As for the work currently taking place, crews appear to be making steady progress on the highly anticipated building.
(Suzanne Clark photo)
Site work continues on the shared campus of The Ohio State University at Newark and Central Ohio Technical College (COTC), as crews prepare to build a $32 million STEM Center. The John and Mary Alford Center for Science and Technology has been years in the making.
"This project has been on our radar for nearly two decades, but in 2012 it was deemed a critical need for the campus," said Kim Manno, director of advancement, COTC and Ohio State Newark. "To get the ball rolling, we pursued funding through the state's biennial capital budget, but that same year, the state decided to allocate money for only renovation projects, not new builds. It wasn't until our lead donors came forward with a $2.5 million commitment that we were finally able to move forward.
"COTC and Ohio State Newark have a combined enrollment of more than 6,000 students, and many of them will benefit from this new facility. Students pursuing a major in life or physical science, such as biology, chemistry, physics, geology and astronomy, or healthcare, including nursing, surgical technology, radiologic science technology, sonography, anesthesia technology, and EMS, will especially benefit from the addition of the Alford Center."
The three-story, 60,000-sq.-ft. structure will include classroom space, instructional science labs, research labs and a 3,500-sq.-ft. health science simulation center that will house two patient simulation rooms, an operating room simulation lab, an emergency room simulation lab and an EMS simulation lab. Manno said providing ample space for science and technology is crucial.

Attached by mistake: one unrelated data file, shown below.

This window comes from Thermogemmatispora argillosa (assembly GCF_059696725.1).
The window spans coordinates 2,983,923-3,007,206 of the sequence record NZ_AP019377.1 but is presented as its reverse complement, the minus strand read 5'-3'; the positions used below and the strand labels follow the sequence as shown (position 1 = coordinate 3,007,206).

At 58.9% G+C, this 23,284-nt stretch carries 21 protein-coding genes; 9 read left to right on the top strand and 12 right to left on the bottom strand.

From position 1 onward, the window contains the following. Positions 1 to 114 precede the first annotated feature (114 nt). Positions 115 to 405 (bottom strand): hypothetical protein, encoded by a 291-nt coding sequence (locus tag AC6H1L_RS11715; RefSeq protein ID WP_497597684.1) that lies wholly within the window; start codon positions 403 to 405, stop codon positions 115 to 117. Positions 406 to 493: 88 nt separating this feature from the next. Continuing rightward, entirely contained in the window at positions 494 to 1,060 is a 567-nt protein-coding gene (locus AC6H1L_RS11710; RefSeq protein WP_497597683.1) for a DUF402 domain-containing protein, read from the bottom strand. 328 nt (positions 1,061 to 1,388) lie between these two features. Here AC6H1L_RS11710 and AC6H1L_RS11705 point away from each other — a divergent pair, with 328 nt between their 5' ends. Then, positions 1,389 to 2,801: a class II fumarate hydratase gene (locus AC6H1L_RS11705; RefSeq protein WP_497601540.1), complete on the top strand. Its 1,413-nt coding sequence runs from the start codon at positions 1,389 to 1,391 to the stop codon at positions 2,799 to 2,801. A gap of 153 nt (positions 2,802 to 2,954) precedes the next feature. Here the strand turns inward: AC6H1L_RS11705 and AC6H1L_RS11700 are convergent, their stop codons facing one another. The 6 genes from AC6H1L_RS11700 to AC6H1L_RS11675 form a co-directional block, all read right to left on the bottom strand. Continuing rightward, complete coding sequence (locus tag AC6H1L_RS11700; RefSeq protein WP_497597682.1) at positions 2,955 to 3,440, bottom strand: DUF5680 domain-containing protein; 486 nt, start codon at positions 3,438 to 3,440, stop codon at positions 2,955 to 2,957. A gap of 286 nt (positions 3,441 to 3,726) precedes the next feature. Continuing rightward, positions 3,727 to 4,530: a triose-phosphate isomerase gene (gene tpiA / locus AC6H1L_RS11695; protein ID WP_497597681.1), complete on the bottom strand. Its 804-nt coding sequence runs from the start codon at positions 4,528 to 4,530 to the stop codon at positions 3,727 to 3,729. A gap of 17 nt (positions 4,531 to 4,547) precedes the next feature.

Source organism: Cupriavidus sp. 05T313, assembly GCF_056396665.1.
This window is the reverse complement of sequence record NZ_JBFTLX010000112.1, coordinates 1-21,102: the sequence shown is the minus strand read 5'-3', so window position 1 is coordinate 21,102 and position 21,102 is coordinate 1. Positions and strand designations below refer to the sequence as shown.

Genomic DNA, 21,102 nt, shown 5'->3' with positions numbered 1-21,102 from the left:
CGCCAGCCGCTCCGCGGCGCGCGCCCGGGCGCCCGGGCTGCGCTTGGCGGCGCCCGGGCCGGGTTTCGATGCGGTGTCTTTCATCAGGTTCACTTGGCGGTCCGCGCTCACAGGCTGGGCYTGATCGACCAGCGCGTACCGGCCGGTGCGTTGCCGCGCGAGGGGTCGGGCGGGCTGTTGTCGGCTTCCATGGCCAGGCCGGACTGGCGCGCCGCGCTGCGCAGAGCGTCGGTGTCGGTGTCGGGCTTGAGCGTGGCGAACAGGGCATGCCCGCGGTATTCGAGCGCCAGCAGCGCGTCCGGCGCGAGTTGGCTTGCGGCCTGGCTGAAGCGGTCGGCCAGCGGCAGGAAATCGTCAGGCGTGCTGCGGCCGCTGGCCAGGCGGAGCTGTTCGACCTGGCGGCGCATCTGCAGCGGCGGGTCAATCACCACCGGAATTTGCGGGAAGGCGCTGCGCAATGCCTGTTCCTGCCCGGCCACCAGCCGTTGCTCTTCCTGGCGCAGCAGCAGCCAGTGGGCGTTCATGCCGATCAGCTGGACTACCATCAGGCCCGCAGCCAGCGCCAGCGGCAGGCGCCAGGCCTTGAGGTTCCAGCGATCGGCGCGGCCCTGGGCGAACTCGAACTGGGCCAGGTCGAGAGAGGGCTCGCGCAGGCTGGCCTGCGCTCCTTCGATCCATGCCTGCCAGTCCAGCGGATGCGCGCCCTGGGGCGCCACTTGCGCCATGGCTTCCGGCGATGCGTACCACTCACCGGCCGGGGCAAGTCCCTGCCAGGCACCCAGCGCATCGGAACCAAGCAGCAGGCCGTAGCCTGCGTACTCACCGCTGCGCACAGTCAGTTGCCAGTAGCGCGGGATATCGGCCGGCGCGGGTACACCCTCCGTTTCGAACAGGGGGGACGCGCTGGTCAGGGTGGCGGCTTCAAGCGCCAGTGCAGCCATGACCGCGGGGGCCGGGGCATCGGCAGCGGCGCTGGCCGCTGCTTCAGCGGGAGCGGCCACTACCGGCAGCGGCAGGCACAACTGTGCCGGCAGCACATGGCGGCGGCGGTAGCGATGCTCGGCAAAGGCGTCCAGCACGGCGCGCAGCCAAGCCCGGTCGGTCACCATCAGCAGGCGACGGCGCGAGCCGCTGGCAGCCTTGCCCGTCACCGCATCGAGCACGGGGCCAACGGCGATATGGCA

"While the overall employment in the Central Ohio Region is projected to increase by 6.7 percent through 2024, occupational demand in many STEM fields will far outpace this projected increase. For example, demand for healthcare support occupations is expected to increase by 28.3 percent and demand for healthcare practitioners and technical occupations is projected to increase by 16.3 percent. As a campus committed to workforce development, we have to stay ahead of the curve in order to produce a steady pipeline of well-trained and qualified graduates to replace our local employers' retiring workforces and meet their expanding workforce needs."
Reaction to the new STEM Center has been extremely positive, according to Manno.
"In just the past 13 months, we've raised $13.3 million toward our $14.4 million fundraising goal. COTC and Ohio State Newark have committed a combined $17.6 million."
Manno said it's gratifying to watch the work taking place on the project.
"It's so rewarding to finally see this project coming to fruition, especially because we've needed this new facility for so long.
John and Mary Alford were unwavering supporters of COTC and Ohio State Newark for several decades. In recognition of their parents' tremendous support of the local community and specifically the Newark Campus, their children, Ronald Alford and Barbara Alford Cantlin, together with Barbara's husband, Michael, have committed a lead gift of $2.5 million.